Our health care system, according to some sector observers and some public members, is crumbling.
Too many people can’t find a doctor. When they do get diagnosed they wait longer than they should for surgery. Emergency rooms are overcrowded with an 80 per cent increase in patients.
Nurses, exhausted and worn out by the pandemic and a new onslaught of patients with severe infant influenza and continued Covid cases, are retiring early or leaving public health creating short-staffed hospitals.
One would expect a health care crisis such as this would see governments at the provincial and federal levels working together to fix the system.
Not so, unfortunately.
A recent meeting of provincial health ministers and the federal health minister ended in chaos. “No progress,” said federal Health Minister Jean Yves Duclos, who had agreed to consider some private health services to resolve the health crisis. He noted private services compete with the public for staff.
The provincial ministers didn’t want to talk with Duclos. They want a meeting with Prime Minister Justin Trudeau.
Canada has fewer acute care beds, fewer emergency rooms and fewer doctors per capita than any of the G7 nations, yet Canada spends the second highest percentage of GDP (12.9 per cent) of any. Only the U.S. at 18.8 per cent exceeds Canada.
Something is drastically wrong with this picture.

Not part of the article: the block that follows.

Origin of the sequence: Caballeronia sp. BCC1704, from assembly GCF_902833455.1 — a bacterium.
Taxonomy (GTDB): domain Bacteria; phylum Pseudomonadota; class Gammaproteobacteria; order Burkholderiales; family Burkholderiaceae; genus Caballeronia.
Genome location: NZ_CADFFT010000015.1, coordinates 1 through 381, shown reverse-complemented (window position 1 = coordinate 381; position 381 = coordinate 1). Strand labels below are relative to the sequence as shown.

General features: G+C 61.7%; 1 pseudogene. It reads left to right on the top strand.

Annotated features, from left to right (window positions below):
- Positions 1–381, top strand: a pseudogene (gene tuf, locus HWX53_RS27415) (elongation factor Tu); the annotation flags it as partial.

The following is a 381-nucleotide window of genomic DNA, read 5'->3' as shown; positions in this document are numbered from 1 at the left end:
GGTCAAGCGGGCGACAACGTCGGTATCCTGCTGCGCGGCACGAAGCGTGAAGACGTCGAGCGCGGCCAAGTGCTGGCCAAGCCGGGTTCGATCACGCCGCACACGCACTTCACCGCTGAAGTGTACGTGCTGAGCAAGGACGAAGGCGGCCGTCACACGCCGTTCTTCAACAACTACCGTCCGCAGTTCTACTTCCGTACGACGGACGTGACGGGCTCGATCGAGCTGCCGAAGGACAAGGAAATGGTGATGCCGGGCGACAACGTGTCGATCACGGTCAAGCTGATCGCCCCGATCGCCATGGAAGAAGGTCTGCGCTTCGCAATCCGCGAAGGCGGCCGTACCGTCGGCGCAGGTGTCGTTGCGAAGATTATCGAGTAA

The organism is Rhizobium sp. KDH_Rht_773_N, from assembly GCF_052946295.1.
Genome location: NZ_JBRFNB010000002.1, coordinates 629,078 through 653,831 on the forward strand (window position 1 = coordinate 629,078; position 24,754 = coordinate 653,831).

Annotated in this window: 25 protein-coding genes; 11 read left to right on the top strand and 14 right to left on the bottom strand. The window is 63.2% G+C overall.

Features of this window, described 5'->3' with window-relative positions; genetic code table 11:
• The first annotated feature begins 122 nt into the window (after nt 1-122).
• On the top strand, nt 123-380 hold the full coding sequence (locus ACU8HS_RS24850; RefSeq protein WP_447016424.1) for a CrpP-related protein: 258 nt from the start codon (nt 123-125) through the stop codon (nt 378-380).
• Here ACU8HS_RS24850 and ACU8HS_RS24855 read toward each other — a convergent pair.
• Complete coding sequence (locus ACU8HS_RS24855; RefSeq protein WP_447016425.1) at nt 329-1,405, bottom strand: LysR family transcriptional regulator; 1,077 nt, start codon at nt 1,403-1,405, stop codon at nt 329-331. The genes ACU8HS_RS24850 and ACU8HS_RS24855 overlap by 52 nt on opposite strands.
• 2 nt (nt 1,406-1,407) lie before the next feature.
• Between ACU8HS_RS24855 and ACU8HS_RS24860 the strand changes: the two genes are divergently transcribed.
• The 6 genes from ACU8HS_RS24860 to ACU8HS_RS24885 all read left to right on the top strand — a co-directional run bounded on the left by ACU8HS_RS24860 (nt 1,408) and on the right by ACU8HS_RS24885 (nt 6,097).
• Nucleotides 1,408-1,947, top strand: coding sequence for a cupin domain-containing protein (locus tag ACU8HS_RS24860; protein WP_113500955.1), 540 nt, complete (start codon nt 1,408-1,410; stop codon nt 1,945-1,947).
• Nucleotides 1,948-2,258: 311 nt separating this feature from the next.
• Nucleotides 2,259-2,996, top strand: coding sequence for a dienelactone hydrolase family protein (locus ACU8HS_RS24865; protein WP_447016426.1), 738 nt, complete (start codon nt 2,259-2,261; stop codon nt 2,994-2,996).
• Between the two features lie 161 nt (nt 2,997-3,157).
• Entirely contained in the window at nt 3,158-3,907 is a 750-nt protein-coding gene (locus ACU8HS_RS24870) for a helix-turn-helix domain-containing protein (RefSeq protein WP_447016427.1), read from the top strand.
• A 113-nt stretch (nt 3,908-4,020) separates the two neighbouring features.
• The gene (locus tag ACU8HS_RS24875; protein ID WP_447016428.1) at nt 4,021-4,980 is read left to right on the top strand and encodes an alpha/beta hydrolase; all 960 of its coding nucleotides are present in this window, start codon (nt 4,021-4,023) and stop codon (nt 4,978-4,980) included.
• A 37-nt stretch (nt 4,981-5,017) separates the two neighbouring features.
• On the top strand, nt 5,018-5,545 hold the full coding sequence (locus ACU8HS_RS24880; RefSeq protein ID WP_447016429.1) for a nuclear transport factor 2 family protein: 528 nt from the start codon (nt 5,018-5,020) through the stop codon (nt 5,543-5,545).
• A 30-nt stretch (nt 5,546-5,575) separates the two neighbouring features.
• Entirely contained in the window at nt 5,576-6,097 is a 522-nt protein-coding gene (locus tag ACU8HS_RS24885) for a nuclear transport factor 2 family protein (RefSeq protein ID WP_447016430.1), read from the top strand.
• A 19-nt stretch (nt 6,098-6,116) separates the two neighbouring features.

The provinces want the federal government to pay a larger share for health care. Heath care, by the constitution, is a provincial responsibility. The feds want more say on spending.
Throwing more cash at the system hasn’t worked in the past and will be less effective now that the whole world experiences staff shortages.
Years ago, Canadian taxpayers filed one tax to the federal government. Amid the eternal wrangling over federal funding the feds said: Fine if you want more cash here is a percentage of the take. If you want more raise YOUR OWN TAX rates.
In this era provincial governments still pester Ottawa for cash.
Alberta has the lowest personal and corporate taxes in Canada. Saskatchewan’s personal income tax is comparable with only five per cent for small business.
Expect some day Ottawa to say: if you want more money raise your own taxes.
While governments fight over who pays the bill the system is sinking into quagmire, recalling when Roman Emperor Nero fiddled while Rome burned.
Ron Walter can be reached at firstname.lastname@example.org
The views and opinions expressed in this article are those of the author, and do not necessarily reflect the position of this publication.